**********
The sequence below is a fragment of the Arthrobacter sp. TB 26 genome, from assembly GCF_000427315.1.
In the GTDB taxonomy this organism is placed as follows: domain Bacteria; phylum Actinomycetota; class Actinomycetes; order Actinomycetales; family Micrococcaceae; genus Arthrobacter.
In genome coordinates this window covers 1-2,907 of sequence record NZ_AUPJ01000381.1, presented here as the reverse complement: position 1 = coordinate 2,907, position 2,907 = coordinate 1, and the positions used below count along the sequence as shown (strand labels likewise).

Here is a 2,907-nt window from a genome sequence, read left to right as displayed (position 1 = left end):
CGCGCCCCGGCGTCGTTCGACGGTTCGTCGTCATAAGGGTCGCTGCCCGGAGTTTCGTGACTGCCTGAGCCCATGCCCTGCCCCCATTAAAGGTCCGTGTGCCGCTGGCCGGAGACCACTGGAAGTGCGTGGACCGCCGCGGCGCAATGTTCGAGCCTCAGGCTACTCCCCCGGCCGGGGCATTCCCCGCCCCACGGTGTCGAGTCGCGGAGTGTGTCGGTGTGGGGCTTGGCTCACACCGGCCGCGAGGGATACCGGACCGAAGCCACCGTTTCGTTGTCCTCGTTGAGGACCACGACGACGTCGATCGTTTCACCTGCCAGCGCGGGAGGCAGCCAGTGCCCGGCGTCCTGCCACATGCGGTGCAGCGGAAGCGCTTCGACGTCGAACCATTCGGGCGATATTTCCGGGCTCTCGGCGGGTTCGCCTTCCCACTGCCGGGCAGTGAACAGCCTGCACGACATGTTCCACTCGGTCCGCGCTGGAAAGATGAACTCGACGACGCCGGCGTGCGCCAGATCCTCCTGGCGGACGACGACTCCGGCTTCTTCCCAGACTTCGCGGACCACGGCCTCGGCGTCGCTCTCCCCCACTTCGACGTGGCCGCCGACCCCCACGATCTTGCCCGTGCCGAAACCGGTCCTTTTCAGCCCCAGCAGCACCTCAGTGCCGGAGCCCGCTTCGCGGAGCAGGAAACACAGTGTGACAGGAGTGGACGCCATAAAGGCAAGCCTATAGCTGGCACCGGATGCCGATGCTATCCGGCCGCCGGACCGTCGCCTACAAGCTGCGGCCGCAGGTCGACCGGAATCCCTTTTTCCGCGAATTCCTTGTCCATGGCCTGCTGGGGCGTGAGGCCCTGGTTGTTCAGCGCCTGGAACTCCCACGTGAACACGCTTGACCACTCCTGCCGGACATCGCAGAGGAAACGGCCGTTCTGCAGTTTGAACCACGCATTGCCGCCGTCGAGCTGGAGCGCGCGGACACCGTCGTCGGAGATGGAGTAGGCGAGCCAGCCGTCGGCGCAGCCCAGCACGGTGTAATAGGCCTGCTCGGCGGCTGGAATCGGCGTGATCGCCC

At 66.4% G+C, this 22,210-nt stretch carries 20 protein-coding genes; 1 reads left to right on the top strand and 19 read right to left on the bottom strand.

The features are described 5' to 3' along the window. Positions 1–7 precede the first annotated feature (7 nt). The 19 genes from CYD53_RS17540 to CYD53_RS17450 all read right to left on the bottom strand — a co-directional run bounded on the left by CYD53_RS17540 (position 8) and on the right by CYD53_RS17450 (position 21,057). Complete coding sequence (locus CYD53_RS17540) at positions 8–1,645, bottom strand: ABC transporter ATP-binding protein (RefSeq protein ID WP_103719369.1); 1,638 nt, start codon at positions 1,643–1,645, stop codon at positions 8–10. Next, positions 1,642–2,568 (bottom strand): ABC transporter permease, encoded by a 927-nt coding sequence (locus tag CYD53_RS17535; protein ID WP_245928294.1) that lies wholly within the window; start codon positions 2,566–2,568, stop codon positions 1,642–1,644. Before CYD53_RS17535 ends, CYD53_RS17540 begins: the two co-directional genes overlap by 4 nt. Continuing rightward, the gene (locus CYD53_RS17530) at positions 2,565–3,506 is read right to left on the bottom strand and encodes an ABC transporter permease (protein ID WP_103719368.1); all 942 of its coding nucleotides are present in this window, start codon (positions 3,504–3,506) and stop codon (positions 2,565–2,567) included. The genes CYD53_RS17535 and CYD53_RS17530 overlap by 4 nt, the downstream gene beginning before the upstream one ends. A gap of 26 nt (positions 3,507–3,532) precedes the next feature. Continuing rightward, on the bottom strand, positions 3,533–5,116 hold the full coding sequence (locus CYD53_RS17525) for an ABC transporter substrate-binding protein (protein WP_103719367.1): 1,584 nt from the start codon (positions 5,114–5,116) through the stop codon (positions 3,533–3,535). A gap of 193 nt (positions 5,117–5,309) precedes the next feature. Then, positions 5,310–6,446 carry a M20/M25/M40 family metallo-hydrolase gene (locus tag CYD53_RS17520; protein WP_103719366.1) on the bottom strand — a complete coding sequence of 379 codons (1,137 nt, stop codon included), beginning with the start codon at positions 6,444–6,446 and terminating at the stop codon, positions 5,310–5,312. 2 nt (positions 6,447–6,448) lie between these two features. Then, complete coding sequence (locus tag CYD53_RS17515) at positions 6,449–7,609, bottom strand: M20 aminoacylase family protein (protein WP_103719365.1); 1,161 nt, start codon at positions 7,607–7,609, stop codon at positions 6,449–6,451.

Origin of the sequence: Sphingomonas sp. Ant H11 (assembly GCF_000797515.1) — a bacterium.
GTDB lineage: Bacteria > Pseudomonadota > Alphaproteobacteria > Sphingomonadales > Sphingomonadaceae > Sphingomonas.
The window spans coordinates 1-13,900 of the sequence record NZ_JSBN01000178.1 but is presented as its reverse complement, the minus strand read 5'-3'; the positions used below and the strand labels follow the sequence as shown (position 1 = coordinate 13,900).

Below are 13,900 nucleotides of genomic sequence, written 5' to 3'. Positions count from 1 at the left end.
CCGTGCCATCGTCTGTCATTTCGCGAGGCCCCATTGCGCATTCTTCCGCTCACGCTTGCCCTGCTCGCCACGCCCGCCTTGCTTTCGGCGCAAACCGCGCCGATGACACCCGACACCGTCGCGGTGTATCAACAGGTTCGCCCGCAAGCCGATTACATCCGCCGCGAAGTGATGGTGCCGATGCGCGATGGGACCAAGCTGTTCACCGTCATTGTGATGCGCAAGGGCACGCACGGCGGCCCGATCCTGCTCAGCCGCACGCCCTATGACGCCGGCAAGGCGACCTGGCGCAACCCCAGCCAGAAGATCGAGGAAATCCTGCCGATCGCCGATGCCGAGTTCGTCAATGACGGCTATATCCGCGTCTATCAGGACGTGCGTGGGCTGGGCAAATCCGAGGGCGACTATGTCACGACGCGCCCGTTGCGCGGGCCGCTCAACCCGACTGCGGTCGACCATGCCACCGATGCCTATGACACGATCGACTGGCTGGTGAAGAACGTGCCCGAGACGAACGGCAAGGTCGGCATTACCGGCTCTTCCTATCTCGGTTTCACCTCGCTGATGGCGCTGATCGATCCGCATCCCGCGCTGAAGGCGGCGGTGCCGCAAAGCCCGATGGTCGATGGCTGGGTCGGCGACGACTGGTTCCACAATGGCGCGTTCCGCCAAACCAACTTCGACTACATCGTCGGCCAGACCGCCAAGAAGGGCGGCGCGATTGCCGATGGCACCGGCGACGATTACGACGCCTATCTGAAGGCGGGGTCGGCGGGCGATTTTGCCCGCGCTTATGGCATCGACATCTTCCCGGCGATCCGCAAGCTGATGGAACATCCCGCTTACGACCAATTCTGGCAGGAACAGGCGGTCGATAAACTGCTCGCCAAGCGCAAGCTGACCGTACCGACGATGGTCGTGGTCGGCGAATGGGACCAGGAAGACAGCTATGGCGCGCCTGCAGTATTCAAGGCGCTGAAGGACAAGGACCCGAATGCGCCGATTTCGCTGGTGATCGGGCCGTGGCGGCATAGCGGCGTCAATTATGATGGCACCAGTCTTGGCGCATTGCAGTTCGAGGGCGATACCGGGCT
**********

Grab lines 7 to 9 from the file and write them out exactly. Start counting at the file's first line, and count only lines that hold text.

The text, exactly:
The features are described 5' to 3' along the window. Positions 1–7 precede the first annotated feature (7 nt). The 19 genes from CYD53_RS17540 to CYD53_RS17450 all read right to left on the bottom strand — a co-directional run bounded on the left by CYD53_RS17540 (position 8) and on the right by CYD53_RS17450 (position 21,057). Complete coding sequence (locus CYD53_RS17540) at positions 8–1,645, bottom strand: ABC transporter ATP-binding protein (RefSeq protein ID WP_103719369.1); 1,638 nt, start codon at positions 1,643–1,645, stop codon at positions 8–10. Next, positions 1,642–2,568 (bottom strand): ABC transporter permease, encoded by a 927-nt coding sequence (locus tag CYD53_RS17535; protein ID WP_245928294.1) that lies wholly within the window; start codon positions 2,566–2,568, stop codon positions 1,642–1,644. Before CYD53_RS17535 ends, CYD53_RS17540 begins: the two co-directional genes overlap by 4 nt. Continuing rightward, the gene (locus CYD53_RS17530) at positions 2,565–3,506 is read right to left on the bottom strand and encodes an ABC transporter permease (protein ID WP_103719368.1); all 942 of its coding nucleotides are present in this window, start codon (positions 3,504–3,506) and stop codon (positions 2,565–2,567) included. The genes CYD53_RS17535 and CYD53_RS17530 overlap by 4 nt, the downstream gene beginning before the upstream one ends. A gap of 26 nt (positions 3,507–3,532) precedes the next feature. Continuing rightward, on the bottom strand, positions 3,533–5,116 hold the full coding sequence (locus CYD53_RS17525) for an ABC transporter substrate-binding protein (protein WP_103719367.1): 1,584 nt from the start codon (positions 5,114–5,116) through the stop codon (positions 3,533–3,535). A gap of 193 nt (positions 5,117–5,309) precedes the next feature. Then, positions 5,310–6,446 carry a M20/M25/M40 family metallo-hydrolase gene (locus tag CYD53_RS17520; protein WP_103719366.1) on the bottom strand — a complete coding sequence of 379 codons (1,137 nt, stop codon included), beginning with the start codon at positions 6,444–6,446 and terminating at the stop codon, positions 5,310–5,312. 2 nt (positions 6,447–6,448) lie between these two features. Then, complete coding sequence (locus tag CYD53_RS17515) at positions 6,449–7,609, bottom strand: M20 aminoacylase family protein (protein WP_103719365.1); 1,161 nt, start codon at positions 7,607–7,609, stop codon at positions 6,449–6,451.

Origin of the sequence: Sphingomonas sp. Ant H11 (assembly GCF_000797515.1) — a bacterium.
GTDB lineage: Bacteria > Pseudomonadota > Alphaproteobacteria > Sphingomonadales > Sphingomonadaceae > Sphingomonas.